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Home > City Resources > Food & Dining > Making your own cocktails
 

Making your own cocktails

Its another kind of recipe, where you find a new way of preparing the diet, a liquid diet. Its nothing but an interesting and refreshing world of mixing, drinking, shopping and sipping, a world of drinks and cocktails. Cocktails are classically defined as a beverage derived from a Designer Champagne Glassescombination of distilled alcohol, such as vodka or whiskey, with a mixer. There are thousands and thousands of cocktails being made, which varies according to geographical attributes, human psychology, and atmosphere. The mixer can be a very broad spectrum of fruit juices, sodas, liqueurs, vegetable juices and just about everything else under the sun.

We always wonder where it began? As with the creation of many cocktails, there are differing arguments as to who was the first to create such exotic concotions. The cocktail past can be traced to the gourds of ancient civilisations, while recently evolving into a modern consumer good and symbol of style. The origin of the name Ĺcocktailĺ is not certain, though many explanations have been suggested. The cocktail shaker originates from the everyday containers used to store, mix or transport their contents. Early examples of these go back many thousands of years BC in South America, Egypt and Mesopotamia, where gourds and other containers were valued highly. However, it took until 1900 for the modern idea of a cocktail shaker to become commonly used by bartenders.

Indeed, at this time New York City hotels were still serving five o'clock tea as was customary in England and when cocktails replaced tea at five, some shakers looked very like the teapots they had replaced. In the 1920's martinis were all the rage and served from silver shakers by the wealthy, or glass or nickel-plated shakers for the less affluent. Jubilation marked the end of the First World War and party going and pleasure seeking was the name of the game. The mixed drink and cocktails were pushed underground by prohibition. As the popularity of the cocktail increased, the styles and shapes that were produced became more and more ambitious.

Fruit cocktailsThe most popular of all has been Margarita. The historical claim behind the Margarita originates in 1948. A fabulous hostess and Dallas socialite, Margarita Sames, hosted a pool side Christmas party at her vacation home in Acapulco, Mexico. And in similar fashion at some place came each cocktail. No one should be an expert to make a concoction. Combine equal parts of ingenuity and insight, stir in an ounce of originality and add a dash of appeal, Shake with creativity and enjoy the drink.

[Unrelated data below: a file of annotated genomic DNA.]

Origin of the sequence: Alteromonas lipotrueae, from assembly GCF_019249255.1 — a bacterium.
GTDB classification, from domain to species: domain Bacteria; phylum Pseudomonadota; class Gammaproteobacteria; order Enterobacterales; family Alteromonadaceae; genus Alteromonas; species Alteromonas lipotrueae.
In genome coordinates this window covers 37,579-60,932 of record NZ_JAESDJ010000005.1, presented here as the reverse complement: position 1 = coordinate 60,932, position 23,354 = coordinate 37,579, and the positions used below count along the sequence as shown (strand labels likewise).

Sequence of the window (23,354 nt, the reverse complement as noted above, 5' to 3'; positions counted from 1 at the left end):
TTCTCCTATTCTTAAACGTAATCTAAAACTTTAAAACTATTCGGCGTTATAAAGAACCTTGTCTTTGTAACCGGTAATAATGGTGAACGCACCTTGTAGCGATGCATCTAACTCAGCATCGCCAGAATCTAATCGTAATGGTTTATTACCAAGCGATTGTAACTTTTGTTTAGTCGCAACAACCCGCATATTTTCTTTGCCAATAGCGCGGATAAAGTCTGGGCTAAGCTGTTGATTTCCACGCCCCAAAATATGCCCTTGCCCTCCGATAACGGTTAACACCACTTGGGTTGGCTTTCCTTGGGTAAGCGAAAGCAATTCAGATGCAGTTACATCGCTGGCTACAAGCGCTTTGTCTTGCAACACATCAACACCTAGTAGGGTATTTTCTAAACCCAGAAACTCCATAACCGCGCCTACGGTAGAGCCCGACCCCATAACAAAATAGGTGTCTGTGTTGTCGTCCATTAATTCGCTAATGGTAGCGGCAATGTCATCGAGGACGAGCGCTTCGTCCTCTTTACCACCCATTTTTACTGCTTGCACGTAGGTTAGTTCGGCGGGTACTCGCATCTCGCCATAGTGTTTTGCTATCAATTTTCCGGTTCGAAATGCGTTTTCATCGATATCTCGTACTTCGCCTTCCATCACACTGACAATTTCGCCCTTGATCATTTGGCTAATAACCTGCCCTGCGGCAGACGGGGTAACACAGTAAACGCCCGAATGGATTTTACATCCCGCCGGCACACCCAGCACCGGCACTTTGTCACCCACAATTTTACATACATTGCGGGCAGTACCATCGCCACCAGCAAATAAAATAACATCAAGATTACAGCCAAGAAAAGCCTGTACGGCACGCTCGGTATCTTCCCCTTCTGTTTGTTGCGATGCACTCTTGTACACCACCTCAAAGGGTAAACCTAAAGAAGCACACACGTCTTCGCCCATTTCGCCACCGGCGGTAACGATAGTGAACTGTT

So incase if you are bored with your usual age-old concoctions, tired of trying out all the similar drinks at the city restaurant. Do not worry, you too can have more fun with your self-made cocktail. The one thing to remember is that the mixer is a vital ingredient for any cocktail. Try these

Long Island Iced Tea - Combine 1/2 ounce of tequila, white rum, vodka, gin, and Triple Sec with 1 ounce of lemon juice and 1 teaspoon sugar. Fill with cola and ice in a highball glass.

Martini - The gin-vermouth martini is probably the most tweakable drink around. The general formula is two ounces of gin and 1 tablespoon of vermouth combined straight up with an olive or two. Combinations derive around the amount of vermouth added to increase the strength and dryness of the drink.

Madras - This fruity cocktail is a cross between a Cape Codder and a Screwdriver: 1 1/2 ounces of vodka, 1 ounce of cranberry juice, and 1 ounce of orange juice. Combine the ingredients in a highball glass over ice and garnish with a slice of lime.

Coffee Cooler - This milkshake-with a punch-has the following recipe: Tropical cocktail1 1/2 ounces of vodka, 1 ounce of heavy cream, 1 ounce Kahlua, 1 1/2 tablespoons of sugar syrup, 4 ounces iced coffee, and 1 scoop of coffee ice cream. The ingredients are combined and shaken, strained, then placed on the rocks in a Tom Collins glass before adding the ice cream as a topper.

Angel's Kiss - 1/4 oz creme de cacao 1/4 oz creme de yvette 1/4 oz brandy 1/4 oz sweet cream Layer ingredients carefully, in order given, into Pousse Cafe glass so each ingredient floats on the preceding one. Do not mix. See Miss Cocktail for tips on making the perfect Pousse Cafe.

Tropical cocktail - 3 oz coconut milk 3 oz pineapple juice 1 1/2 oz Malibu rum In blender, mix above ingredients with ice. Garnish with cherry and pineapple wedge. If you feel extra naughty try a float of 151 or Kahlua.

There are various sites also which you can always browse through in your leisure time and bring out something new for yourself. Considering the amount of hardwork that goes behind it, which is almost equal to zero, you can also show your expertise at some friendly get together and cocktail parties, arranged in your sweet little home.

 
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